As some of you may know, I recently entered into the burgeoning Louisiana film industry. One of the first people I met on a New Orleans set was Susie Labry, or as I like to call her, “Susie Sunshine” . An amazing ambassador for Hollywood South she was quick to offer a welcome, a smile and a crash course on Extras 101. When it comes to mentoring in the biz, Susie is the Yoda of the background extra galaxy. A recently written article about Susie was something I wanted to share. Heres to you Susie Sunshine!
Sharon Denise Talbot
The extra mile
Friday, October 1, 2010
Susie Labry has appeared as an extra in nearly 250 movies and TV shows and is getting more work now than ever.
The closet is a tiny time machine. Inside, vintage dresses, hats, purses, eyeglasses and shoes document familiar fashion trends going back 75 years. The cat-eye glasses and pillbox hats—these are not just Susie Labry’s clothes. This is her wardrobe.
In 2004, the 56-year-old reached into her historical collection and dressed in mid-century threads her mother probably wore. She arrived an hour before call time on the New Orleans set of Taylor Hackford’s Ray Charles biopic, Ray, looking for work. Luckily, the production was in the middle of a major wardrobe shortage, and Labry was whisked swiftly to a production assistant and prepped for the cameras.
“That’s my job,” Labry says, her Yat accent bread-pudding thick. “Got to be ready-ready.”
From actors and crew technicians to legislators, a lot of people are taking the Louisiana film industry more seriously of late, but few have taken it more seriously—and for as long—as Susie Labry. Since her first appearance on the steps of the State Capitol to mourn Huey Long in 1975’s The Life and Assassination of the Kingfish, Labry has worked as an extra in nearly 250 movies and TV shows. What once was a passion—before it became trendy—she has now turned into her profession.
The life of an extra can mean long hours and little recognition for precious seconds of screen time. But the day is structured, the meals are hot and the paychecks arrive two to three weeks later like clockwork. Extras can earn $56 for every eight-hour shift, even if they aren’t needed the full eight hours. They earn $10.50 for every hour after the eighth. Lunch is 30 minutes, catered and free.
The rules are simple. Quiet on the set. No autographs or photos with the stars. No red, white or black clothes unless instructed. Basically, Labry says, follow the casting director’s instructions exactly.
Patient and even-keeled, Labry makes a dependable extra, says Brinkley Maginnis, a local casting director. Labry has met Paul Newman, Dolly Parton, Farrah Fawcett and others, but has never once been star-struck. “Stars are like co-workers to me,” Labry says.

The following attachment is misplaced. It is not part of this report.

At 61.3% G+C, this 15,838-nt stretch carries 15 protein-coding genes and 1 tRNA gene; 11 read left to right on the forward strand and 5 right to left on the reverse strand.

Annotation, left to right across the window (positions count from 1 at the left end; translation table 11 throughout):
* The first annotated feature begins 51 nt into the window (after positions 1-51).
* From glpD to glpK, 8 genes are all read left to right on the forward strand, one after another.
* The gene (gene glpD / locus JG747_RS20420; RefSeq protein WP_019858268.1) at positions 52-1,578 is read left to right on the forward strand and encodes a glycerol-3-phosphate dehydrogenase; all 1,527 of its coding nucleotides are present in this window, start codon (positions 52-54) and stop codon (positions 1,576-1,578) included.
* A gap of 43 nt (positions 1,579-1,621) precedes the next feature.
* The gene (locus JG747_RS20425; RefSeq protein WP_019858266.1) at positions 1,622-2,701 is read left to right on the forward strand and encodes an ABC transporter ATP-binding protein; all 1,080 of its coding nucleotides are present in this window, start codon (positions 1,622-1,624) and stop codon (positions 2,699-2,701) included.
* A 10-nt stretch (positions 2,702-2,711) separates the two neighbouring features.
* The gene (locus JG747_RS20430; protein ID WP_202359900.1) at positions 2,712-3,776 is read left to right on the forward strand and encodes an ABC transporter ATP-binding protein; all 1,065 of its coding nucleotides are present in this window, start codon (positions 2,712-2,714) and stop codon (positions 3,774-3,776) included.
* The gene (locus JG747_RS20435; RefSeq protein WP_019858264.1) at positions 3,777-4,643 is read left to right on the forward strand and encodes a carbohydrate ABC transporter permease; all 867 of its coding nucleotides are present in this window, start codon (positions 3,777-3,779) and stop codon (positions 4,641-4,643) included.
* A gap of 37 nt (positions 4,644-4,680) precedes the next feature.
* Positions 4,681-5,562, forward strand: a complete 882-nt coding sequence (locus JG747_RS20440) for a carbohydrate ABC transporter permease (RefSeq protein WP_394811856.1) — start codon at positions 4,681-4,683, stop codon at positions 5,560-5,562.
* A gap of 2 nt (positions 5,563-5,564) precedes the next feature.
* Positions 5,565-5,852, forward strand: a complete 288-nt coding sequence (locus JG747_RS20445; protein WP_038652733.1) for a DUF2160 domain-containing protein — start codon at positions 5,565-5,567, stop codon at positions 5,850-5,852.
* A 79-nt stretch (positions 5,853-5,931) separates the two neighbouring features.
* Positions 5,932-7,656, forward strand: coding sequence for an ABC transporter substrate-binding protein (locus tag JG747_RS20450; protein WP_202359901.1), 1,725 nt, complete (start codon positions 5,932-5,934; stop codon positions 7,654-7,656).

Above all, being an extra gives her the chance to be someone, somewhere, sometime else. And it all starts with her character’s clothes. “It’s like going on a trip when you know you’re on the road and out of Louisiana,” she says. “But that’s a horizontal thing. Putting on a new wardrobe is vertical.”
Labry grew up in New Orleans daydreaming of Jimmy Stewart in Mr. Smith Goes to Washington and the high-stakes dramas in other politically-themed movies of the silver screen era of Hollywood. In 1973 she was elected as a delegate to the state Democratic Convention, and four years later she graduated from LSU with a political science degree. After LSU, she drifted a bit, she says, taking odd job after odd job. Labry wanted to run for office, or at the very least, remake herself into a political insider with real pull. But with a quirky personality and little means, she wasn’t sure exactly where she fit. “I’m a conservative Jeffersonian Democrat,” she says. “I don’t ride with ideologues. I take one issue at a time.”
Labry remains politically active and is seen here at a rally for U.S. Rep. Bill Cassidy.
Labry is, admittedly, no policy wonk. What attracted her to politics was the same thing that had drawn her to acting: the glitz and glamour, the pageantry of it all.
“I don’t care for the debates and controversy and all that,” she says. “I like the promotional aspects of it. It’s the people I like. I’m a people person.”
In the early 1980s, she worked as an extra when she could, though the industry was not nearly as active as it is today. To pay the bills, she worked as a typist for the state. It was an easy job that allowed her plenty of time to do movies and to throw herself into politics as a campaign volunteer in dozens of races, including campaigns for Mayor David Treen, Lt. Governor Fox McKeithen and earlier this year, U.S. Rep. Bill Cassidy.
Labry became an enthusiastic extra in the political arena, too. Catch news footage from campaign rallies and victory speeches throughout the years, and chances are Labry will be there, somewhere in the background, her pinched smile and large eyes angling to the camera.
“I’ve always liked being in front of cameras and on TV,” Labry says. “I like the vibe of it. Being connected with history in some way always appealed to me.”
Steady work in Everybody’s All-American, Blaze and The Pistol in the late 1980s was a turning point for Labry’s filmography, and she began thinking of it as a career.